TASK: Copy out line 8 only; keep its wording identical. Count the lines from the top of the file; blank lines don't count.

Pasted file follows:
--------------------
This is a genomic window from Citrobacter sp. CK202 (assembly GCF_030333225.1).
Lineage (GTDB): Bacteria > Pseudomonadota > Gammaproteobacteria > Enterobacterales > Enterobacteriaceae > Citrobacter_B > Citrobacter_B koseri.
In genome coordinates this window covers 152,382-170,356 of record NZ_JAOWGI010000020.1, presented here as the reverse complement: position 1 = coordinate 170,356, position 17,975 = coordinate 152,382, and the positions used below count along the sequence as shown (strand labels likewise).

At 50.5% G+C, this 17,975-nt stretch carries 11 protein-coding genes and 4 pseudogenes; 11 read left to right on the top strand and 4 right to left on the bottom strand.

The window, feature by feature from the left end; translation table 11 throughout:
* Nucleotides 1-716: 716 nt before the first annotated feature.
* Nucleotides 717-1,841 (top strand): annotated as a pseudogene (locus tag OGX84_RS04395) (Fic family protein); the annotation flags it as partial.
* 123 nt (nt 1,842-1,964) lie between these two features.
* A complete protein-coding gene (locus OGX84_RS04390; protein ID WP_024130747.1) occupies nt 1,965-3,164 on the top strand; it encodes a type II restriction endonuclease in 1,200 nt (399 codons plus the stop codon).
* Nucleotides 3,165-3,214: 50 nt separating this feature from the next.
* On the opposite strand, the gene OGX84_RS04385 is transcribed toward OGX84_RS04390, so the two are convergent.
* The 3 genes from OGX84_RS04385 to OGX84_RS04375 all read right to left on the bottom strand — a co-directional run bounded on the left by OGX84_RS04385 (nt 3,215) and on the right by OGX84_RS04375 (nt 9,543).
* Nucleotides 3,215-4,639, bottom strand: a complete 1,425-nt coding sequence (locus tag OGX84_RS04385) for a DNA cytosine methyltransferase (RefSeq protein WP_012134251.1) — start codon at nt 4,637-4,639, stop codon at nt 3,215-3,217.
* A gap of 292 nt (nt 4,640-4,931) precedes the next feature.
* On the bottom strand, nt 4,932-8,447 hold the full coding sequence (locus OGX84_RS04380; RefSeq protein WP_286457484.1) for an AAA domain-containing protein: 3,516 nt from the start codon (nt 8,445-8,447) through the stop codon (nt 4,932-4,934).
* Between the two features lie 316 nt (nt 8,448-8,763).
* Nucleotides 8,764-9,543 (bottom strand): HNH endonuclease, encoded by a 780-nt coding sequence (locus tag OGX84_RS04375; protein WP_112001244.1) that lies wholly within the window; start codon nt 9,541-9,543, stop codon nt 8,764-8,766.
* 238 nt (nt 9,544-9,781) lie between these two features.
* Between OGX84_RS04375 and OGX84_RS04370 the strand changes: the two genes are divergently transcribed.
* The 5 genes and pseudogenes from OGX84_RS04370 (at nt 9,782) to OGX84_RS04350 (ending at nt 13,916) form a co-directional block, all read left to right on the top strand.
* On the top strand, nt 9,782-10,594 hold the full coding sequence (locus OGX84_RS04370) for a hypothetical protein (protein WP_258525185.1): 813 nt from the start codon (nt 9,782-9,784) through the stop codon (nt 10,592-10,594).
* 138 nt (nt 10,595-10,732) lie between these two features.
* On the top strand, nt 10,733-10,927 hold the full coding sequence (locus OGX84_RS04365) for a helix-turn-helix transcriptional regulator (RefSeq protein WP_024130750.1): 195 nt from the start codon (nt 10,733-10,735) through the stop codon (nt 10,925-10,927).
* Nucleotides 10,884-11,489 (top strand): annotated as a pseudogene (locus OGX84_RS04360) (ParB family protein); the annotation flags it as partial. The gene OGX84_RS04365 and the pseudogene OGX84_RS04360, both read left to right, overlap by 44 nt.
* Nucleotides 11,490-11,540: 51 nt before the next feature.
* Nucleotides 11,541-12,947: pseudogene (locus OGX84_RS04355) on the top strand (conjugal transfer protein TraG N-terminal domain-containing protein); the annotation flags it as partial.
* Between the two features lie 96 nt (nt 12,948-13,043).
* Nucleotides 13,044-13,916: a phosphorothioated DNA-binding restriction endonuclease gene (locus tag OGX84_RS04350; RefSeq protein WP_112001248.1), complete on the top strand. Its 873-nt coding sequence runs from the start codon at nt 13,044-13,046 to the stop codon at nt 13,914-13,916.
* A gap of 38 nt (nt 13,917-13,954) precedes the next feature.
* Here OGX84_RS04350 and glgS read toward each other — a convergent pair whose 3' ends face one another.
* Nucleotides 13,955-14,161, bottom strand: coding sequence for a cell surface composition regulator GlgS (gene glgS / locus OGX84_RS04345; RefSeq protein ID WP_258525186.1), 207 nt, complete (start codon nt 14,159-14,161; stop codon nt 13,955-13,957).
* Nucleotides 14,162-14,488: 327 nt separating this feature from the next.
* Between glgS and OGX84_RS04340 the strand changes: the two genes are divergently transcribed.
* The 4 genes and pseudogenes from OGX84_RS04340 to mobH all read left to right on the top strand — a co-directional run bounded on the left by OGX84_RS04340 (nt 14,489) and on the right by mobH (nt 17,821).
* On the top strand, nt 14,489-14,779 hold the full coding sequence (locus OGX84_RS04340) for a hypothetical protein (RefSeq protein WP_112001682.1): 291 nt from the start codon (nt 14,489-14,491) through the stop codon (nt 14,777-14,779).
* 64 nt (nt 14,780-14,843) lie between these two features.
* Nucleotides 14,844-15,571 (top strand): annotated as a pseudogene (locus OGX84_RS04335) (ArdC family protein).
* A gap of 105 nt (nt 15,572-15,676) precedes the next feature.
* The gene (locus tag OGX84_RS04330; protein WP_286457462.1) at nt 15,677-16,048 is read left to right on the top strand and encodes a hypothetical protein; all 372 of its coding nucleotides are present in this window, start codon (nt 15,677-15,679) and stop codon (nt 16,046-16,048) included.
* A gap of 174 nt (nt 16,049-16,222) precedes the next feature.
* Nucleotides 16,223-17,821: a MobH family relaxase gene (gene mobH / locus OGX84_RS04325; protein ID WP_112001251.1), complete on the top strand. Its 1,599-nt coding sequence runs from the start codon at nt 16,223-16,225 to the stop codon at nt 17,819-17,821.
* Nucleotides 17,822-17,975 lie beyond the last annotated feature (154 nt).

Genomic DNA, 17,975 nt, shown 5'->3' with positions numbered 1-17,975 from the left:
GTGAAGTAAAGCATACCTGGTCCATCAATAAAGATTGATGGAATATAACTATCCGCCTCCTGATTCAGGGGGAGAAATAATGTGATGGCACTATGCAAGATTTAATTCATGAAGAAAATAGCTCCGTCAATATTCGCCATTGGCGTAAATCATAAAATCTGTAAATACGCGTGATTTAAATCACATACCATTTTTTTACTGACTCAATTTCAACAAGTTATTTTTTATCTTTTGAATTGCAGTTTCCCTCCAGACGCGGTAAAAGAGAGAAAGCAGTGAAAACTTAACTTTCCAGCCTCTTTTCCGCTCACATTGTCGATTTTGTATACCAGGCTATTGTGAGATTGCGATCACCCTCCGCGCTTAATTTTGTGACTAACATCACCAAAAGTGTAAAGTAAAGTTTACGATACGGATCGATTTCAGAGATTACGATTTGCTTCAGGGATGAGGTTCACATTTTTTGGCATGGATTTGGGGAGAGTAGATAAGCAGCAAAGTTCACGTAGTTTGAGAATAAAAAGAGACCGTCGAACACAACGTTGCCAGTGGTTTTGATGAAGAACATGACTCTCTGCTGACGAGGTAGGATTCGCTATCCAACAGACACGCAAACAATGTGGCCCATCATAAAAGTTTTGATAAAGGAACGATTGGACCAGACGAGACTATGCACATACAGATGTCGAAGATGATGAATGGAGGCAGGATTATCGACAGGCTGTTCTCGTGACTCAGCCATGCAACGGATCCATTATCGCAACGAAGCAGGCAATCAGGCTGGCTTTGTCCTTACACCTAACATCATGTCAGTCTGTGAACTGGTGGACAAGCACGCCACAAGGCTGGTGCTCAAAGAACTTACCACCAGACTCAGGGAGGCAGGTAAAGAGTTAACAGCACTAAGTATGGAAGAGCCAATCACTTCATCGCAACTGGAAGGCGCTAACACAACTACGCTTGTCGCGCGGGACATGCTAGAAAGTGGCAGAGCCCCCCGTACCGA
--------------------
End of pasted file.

* 123 nt (nt 1,842-1,964) lie between these two features.